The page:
Effective Jan. 1, the Centre National du Cinéma, the government agency that funds film production, will shun films in which the pay to the star actors exceeds a certain percentage of production costs. The limit varies depending on the budget; it is set at 5% for films costing between €8 million and €10 million.
“Public money isn’t meant to pay salaries exceeding that sort of amount,” CNC spokeswoman Françoise Pamps said.
In recent years, rising pay for top French actors such as Mr. Dujardin, who won an Oscar in 2012 for his performance in “The Artist,” has claimed a bigger portion of movie budgets in France, forcing producers to rein in other spending. The trend has sparked controversy in France, where, excluding state financial support, the industry loses money, according to data from the CNC.
The attempt to cap the pay for the likes of Mr. Dujardin, Gérard Depardieu, and Marion Cotillard points up how the government’s system to protect France’s film industry from world competition is becoming less sustainable as the domestic economy stagnates.
The cherished French model insulates the country’s film producers from market pressure through a complicated cross-subsidy managed by the CNC. The aid is generated by a levy on each movie ticket sold in the country, as well as payments imposed on TV channels and DVD sales.
In trade negotiations, the film subsidy has been targeted by the U.S. and other countries as an unfair market intervention, but France has stuck to its guns. During recent talks for a free-trade agreement between the U.S. and the European Union, the French government insisted, successfully, on keeping culture off the table.
According to an annual ranking compiled by Le Figaro newspaper, the best-paid French actors—mainly popular local comics little known abroad like Dany Boon —charged in excess of €1.5 million ($1.85 million) per movie in 2013. Mr. Boon’s agent didn’t answer emails seeking comments.
Preposterous Film Setup
The entire process is preposterous from start to finish. France should get out of the movie-making business altogether. Instead it pays subsidies to films that the free market would never create, then to pay for that boondoggle it charges a tax on every ticket, every DVD, and every TV station.
With all that graft, it’s no wonder some actors are overpaid.
Yet, it’s highly likely that some are actually underpaid. The problem is government would have absolutely no way of knowing. With all the subsidies and taxes, it’s impossible to know who is overpaid and who isn’t.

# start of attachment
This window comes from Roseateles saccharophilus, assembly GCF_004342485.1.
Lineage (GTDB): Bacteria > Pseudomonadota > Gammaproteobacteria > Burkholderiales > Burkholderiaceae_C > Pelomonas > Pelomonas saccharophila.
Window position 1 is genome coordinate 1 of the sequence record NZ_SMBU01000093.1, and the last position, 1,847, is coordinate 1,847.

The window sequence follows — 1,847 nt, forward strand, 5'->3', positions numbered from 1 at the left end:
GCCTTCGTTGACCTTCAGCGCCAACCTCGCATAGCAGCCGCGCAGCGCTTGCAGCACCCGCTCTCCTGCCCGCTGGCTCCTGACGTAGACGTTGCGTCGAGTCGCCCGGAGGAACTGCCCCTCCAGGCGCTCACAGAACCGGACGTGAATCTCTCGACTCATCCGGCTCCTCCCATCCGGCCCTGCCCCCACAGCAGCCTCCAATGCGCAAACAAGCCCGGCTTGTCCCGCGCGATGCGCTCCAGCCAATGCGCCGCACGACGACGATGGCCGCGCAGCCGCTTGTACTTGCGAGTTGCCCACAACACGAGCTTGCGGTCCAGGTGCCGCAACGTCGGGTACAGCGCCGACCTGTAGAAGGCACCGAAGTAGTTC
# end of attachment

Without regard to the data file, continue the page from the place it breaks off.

What we do know is that dozens of bad films are subsidized in the name of “preserving culture”. It’s the same setup in France’s agricultural industry, and everywhere else one looks as well.
For example, please consider Sunday shopping rules.
France Seeks to Liberalize Sunday Shopping
The French government wants shops to open on more Sundays, according to a proposed reform to be unveiled this week, but the measure is running into opposition.
In a country where stores are currently subject to tight restrictions on opening hours, the move is seen as a spur to much-needed consumption in an economy badly in need of a boost.
Town halls would be allowed to grant trading licences on 12 Sundays a year, compared to the current five Sundays annually. In addition, local officials would be obliged to grant five Sundays a year whereas currently they can decide to grant none.
But the measure has run into opposition in France where, unlike in many of its European rivals, the idea of Sunday as a day of rest still attracts considerable support.
Opposition to the Sunday opening comes from all points of the political spectrum, as well as from the Catholic and union lobbies.
An opinion poll published on Friday showed that 62 percent of respondents were in favour of shops opening on Sundays, although 60 percent said they would be reluctant to work on that day.
Sunday Shopping “Reform” French Style
- Towns halls could approve shopping on 12 Sundays up from the current 5
- Local officials would be obliged to offer 5 Sunday shopping days
This is so controversial, debate is at the highest levels. Prime Minister Manuel Valls said “Paris in particular was at risk of seeing visitors go elsewhere to spend unless retail laws were loosened.” Nonetheless, Valls noted “there will be a debate” about the proposal.
Mike “Mish” Shedlock